A push toward diversity in the coaching ranks
When Mike Slive arrived at the SEC in 2002, the conference had never had a minority head football coach. That changed on Dec. 1, 2003, when Mississippi State hired Sylvester Croom.
Larry Templeton, who became one of Slive’s closest friends, was Mississippi State’s athletic director and hired Croom. He said he didn’t fully understand the magnitude of the moment until years later.
“In the hiring process, I was running a lot of things by Mike because we had a potential NCAA violation pending against
|In 2003, Mississippi State made Sylvester Croom the first minority head football coach in the SEC.
Templeton decided to offer Croom, then an assistant coach with the Green Bay Packers, the job, and all Slive said was “Let me know how I can help.”
“I had to make a second trip to Green Bay to convince Sylvester to take the job,” Templeton said. “I called the commissioner on the way to Green Bay to tell him he hasn’t taken the job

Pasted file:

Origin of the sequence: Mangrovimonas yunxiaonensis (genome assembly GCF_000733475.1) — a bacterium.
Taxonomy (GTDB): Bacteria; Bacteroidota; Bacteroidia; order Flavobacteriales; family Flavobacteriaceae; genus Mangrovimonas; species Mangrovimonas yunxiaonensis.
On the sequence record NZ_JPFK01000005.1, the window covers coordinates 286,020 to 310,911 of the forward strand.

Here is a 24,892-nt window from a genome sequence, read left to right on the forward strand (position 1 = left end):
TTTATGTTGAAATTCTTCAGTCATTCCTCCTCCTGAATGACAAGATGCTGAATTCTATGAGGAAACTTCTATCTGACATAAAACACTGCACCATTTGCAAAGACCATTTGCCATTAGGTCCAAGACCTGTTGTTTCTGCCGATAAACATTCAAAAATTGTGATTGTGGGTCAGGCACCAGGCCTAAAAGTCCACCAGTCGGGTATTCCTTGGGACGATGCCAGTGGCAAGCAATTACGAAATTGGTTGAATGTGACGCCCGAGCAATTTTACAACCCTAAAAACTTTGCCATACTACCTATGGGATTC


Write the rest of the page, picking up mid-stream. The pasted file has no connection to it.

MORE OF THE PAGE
Writer Michael Smith and Executive Editor Abraham Madkour discuss Mike Slive's impact on college athletics, his management style and what the former SEC commissioner's future holds.
Once Croom was hired, Slive, in his usually understated way, emailed Templeton.
“I’m proud of you and your university,” it read.
“It wasn’t until a couple of years later that he told me how much that hire meant to the conference and what a significant event that was,” Templeton said.
Slive went on to create a database with every minority assistant in Division I and sent it to ADs, Templeton said. He also helped start a minority coaches forum.
In Slive’s 13 years, the SEC has had five minority head football coaches. The SEC and Big Ten each will start the season with two African-American coaches, while the ACC, Big 12 and Pac-12 will have one apiece.